A $1.7m offer that was out of this world

Woman tried to sell a piece of the moon - but her buyer was an undercover Nasa agent
Click to follow

She promised him the moon, for a sky-high price – but he wasn't buying. And there was a reason for that, for the would-be buyer to whom she was offering the rare piece of moon rock was not a collector, but an undercover Nasa agent. The result? No sale, and the seller detained.

Nasa investigators and California's Riverside County sheriff's deputies detained the woman on Thursday after she met an undercover Nasa investigator at a restaurant in Lake Elsinore, 70 miles southeast of Los Angeles. The authorities swooped after the two agreed on a price of $1.7m (£1m) and the woman, whose name has not been released, pulled out the rock.

It is illegal to sell the rocks, which are considered to be national treasures in the US and were given as gifts to each state and 136 countries by the then president Richard Nixon after the American moon missions brought them back. They can sell for millions of dollars on the black market.

About 2,200 samples of lunar rocks, core samples, pebbles, sand and dust – weighing about 840lbs (380kg) – were brought back by Nasa's Apollo missions between 1969 and 1972. A recent count showed that 10 states and more than 90 countries could not account for their shares of the grey rocks.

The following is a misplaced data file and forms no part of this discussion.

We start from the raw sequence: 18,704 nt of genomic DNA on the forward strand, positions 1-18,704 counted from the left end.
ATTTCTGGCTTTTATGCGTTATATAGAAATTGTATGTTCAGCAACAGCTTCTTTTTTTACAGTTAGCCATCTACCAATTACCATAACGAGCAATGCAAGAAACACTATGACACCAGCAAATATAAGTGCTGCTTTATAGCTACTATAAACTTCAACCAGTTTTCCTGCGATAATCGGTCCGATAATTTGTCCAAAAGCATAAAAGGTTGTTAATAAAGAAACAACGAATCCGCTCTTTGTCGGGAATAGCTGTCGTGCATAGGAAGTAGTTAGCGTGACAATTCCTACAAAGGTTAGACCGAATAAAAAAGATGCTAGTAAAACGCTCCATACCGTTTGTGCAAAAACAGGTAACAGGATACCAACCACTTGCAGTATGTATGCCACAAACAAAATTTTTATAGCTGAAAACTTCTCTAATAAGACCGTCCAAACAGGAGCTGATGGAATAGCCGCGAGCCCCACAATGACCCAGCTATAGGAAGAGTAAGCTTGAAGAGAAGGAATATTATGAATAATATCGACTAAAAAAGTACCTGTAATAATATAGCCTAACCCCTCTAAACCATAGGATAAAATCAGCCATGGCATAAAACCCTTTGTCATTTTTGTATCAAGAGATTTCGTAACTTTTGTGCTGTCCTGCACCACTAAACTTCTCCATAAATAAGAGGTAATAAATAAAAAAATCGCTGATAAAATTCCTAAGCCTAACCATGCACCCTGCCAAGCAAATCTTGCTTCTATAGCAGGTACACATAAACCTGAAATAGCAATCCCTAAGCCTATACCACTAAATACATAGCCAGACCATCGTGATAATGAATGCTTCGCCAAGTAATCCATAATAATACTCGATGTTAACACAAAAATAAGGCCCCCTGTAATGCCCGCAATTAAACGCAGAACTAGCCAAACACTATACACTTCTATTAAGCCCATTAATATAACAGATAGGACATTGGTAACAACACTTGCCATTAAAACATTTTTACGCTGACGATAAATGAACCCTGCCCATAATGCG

A former Nasa official said most purported moon rocks offered for sale on the internet are bogus, though authentic moon rocks can be purchased legally if they came to Earth naturally as a meteorite.

Seventy per cent of Nasa's lunar rock and soil samples are housed at Johnson Space Center, and another 14 per cent are at a site in New Mexico. The rest are either on loan for study or display – or are unaccounted for. In 2009, the Rijksmuseum in the Netherlands confirmed that one of its rocks was a fake and not an artifact collected by the Apollo 11 crew. And a rock presented to Honduras was recovered in a 1998 Nasa sting after a Miami collector offered $5m for it.

The investigation into this latest attempt at selling moon rocks was conducted over several months. Nasa now plans tests to determine whether the rock came from the moon as the woman claimed. "We don't know if it's lunar material," said Gail Robinson, the deputy inspector general at the space agency. Joseph Gutheinz, a University of Arizona instructor and former Nasa investigator who has spent years tracking down missing moon rocks, said a lunar curator at the Johnson Space Center would carry out the testing. Among the substances the rock could contain is armalcolite, a mineral first discovered on the moon and named for Neil Armstrong, Buzz Aldrin and Michael Collins, the Apollo 11 crew.

The seller has not been arrested or charged. It was not known how she obtained the rock or came to Nasa's attention. Mr Gutheinz said she could face theft charges if the rock is genuine, or fraud charges if it is not.